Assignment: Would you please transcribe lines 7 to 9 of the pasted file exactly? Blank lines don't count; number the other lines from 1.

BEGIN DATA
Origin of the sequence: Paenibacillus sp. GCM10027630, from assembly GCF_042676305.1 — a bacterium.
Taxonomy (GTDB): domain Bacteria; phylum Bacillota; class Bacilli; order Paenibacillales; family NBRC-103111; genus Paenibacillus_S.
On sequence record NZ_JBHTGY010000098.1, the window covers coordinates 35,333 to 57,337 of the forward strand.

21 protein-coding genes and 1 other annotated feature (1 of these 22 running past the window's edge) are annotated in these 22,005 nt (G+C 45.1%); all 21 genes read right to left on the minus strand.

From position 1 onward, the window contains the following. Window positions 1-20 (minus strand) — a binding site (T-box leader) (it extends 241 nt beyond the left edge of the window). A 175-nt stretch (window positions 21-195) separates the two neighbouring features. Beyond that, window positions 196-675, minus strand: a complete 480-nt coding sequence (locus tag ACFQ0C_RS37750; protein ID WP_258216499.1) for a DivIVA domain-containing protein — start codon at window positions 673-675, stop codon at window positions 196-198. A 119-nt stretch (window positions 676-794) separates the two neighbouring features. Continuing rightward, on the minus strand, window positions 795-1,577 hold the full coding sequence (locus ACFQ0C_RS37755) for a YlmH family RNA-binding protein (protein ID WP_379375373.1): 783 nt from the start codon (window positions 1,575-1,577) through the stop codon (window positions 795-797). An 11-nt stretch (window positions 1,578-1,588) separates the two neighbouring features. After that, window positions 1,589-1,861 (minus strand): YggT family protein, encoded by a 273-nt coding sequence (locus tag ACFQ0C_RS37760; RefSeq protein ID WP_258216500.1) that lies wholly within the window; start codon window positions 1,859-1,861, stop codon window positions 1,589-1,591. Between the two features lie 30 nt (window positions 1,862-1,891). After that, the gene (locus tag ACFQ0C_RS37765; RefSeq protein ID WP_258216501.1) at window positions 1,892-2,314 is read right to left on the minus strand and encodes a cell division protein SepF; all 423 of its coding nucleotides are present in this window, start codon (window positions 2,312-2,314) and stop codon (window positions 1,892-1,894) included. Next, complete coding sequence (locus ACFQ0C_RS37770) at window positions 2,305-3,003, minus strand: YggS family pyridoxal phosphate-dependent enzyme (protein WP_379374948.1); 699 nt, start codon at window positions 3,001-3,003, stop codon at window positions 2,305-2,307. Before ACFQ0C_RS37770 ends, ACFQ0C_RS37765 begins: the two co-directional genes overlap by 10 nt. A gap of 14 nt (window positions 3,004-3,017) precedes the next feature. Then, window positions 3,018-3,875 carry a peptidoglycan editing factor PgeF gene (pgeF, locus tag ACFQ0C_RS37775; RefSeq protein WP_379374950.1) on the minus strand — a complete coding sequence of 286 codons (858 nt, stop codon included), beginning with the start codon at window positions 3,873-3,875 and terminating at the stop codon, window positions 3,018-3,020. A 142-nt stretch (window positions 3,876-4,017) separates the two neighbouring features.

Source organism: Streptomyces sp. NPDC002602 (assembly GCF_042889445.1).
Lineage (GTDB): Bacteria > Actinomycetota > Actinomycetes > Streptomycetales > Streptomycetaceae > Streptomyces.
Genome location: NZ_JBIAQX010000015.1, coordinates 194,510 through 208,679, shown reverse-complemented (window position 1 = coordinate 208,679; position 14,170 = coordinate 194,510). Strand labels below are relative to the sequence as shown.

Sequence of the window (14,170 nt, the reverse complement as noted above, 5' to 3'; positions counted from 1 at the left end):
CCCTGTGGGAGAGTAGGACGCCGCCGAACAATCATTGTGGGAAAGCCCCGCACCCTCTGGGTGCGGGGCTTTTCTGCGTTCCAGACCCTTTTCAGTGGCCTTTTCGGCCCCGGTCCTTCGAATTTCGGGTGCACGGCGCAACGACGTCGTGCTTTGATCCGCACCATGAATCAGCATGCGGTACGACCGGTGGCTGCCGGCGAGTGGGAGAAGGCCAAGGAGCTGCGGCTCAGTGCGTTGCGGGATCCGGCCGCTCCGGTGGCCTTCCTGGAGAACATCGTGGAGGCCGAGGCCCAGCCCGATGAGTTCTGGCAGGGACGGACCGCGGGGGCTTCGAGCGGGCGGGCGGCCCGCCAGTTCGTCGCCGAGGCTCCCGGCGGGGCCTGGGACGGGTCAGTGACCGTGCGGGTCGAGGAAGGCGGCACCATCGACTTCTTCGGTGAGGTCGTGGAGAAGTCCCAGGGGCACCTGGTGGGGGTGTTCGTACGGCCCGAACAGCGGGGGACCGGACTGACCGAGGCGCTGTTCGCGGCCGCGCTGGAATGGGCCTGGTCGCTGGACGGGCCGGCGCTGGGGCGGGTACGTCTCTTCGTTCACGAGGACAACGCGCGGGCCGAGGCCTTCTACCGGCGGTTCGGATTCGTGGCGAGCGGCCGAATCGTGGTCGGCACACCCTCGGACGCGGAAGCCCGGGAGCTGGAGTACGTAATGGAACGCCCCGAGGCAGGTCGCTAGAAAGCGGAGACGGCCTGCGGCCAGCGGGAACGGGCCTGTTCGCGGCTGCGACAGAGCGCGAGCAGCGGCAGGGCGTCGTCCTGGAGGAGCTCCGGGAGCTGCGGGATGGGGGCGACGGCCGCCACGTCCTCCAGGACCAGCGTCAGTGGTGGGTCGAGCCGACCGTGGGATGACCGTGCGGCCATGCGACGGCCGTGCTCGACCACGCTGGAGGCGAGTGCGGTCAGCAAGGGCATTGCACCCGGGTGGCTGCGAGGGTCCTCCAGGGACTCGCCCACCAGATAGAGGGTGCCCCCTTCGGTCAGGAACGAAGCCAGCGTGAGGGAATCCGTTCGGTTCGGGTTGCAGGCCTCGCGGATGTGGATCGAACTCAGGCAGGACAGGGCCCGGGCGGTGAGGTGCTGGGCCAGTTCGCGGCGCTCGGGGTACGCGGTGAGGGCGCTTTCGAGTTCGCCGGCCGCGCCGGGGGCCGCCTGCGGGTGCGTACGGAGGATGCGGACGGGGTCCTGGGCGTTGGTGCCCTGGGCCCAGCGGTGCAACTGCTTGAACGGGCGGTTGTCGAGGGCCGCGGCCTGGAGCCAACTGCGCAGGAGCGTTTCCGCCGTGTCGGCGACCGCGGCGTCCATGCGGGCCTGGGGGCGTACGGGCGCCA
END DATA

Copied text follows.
Lineage (GTDB): Bacteria > Actinomycetota > Actinomycetes > Streptomycetales > Streptomycetaceae > Streptomyces.
Genome location: NZ_JBIAQX010000015.1, coordinates 194,510 through 208,679, shown reverse-complemented (window position 1 = coordinate 208,679; position 14,170 = coordinate 194,510). Strand labels below are relative to the sequence as shown.

Sequence of the window (14,170 nt, the reverse complement as noted above, 5' to 3'; positions counted from 1 at the left end):